The main treatment for skin cancer is surgery, according to Cancer Research UK. If surgery is not an option, then radiotherapy, chemotherapy, immunotherapy and photodynamic therapy are supplemental and alternative treatments. Surgery usually successfully removes basal cell and squamous cell skin cancers depending on the cancer's stage.
Radiotherapy may be a better treatment option if the skin cancer covers a widespread area of the body or it is in a difficult location on which to operate. Radiotherapy is especially useful for skin cancers that have spread into the lymph nodes. In some cases, radiotherapy and surgery are used together. After surgery, a patient may undergo radiotherapy if there is a possibility that cancer cells were left behind to lessen the chance of the cancer coming back, according to Cancer Research UK.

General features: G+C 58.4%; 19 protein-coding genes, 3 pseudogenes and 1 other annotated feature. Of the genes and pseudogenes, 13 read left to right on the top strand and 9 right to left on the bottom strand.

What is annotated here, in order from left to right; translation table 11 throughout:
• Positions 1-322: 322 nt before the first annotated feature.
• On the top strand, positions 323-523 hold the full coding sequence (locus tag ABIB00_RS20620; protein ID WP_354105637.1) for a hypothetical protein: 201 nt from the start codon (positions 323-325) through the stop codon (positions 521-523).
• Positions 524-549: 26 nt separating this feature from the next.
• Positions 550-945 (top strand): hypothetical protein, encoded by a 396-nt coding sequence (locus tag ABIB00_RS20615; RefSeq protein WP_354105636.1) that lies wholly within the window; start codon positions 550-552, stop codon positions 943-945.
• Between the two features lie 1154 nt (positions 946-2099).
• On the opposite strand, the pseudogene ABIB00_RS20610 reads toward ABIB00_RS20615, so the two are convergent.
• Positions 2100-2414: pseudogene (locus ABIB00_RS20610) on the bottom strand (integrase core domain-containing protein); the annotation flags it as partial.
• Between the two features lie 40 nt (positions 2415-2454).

Doctors may treat actinic keratosis or cancers only on the top layer of the skin with chemotherapy cream, states Cancer Research UK. For cancers that have spread and cannot be cured, experimental chemotherapy tablets and injections may relieve skin cancer symptoms.
Interferon, an immunotherapy drug, treats advanced squamous cell cancers that began in the nose, mouth or head, notes Cancer Research UK. Immunotherapy drugs have been created to treat basal cell carcinoma and actinic keratoses. Photodynamic therapy is an alternative treatment to surgery in cancer cases that have spread to a large portion of the body.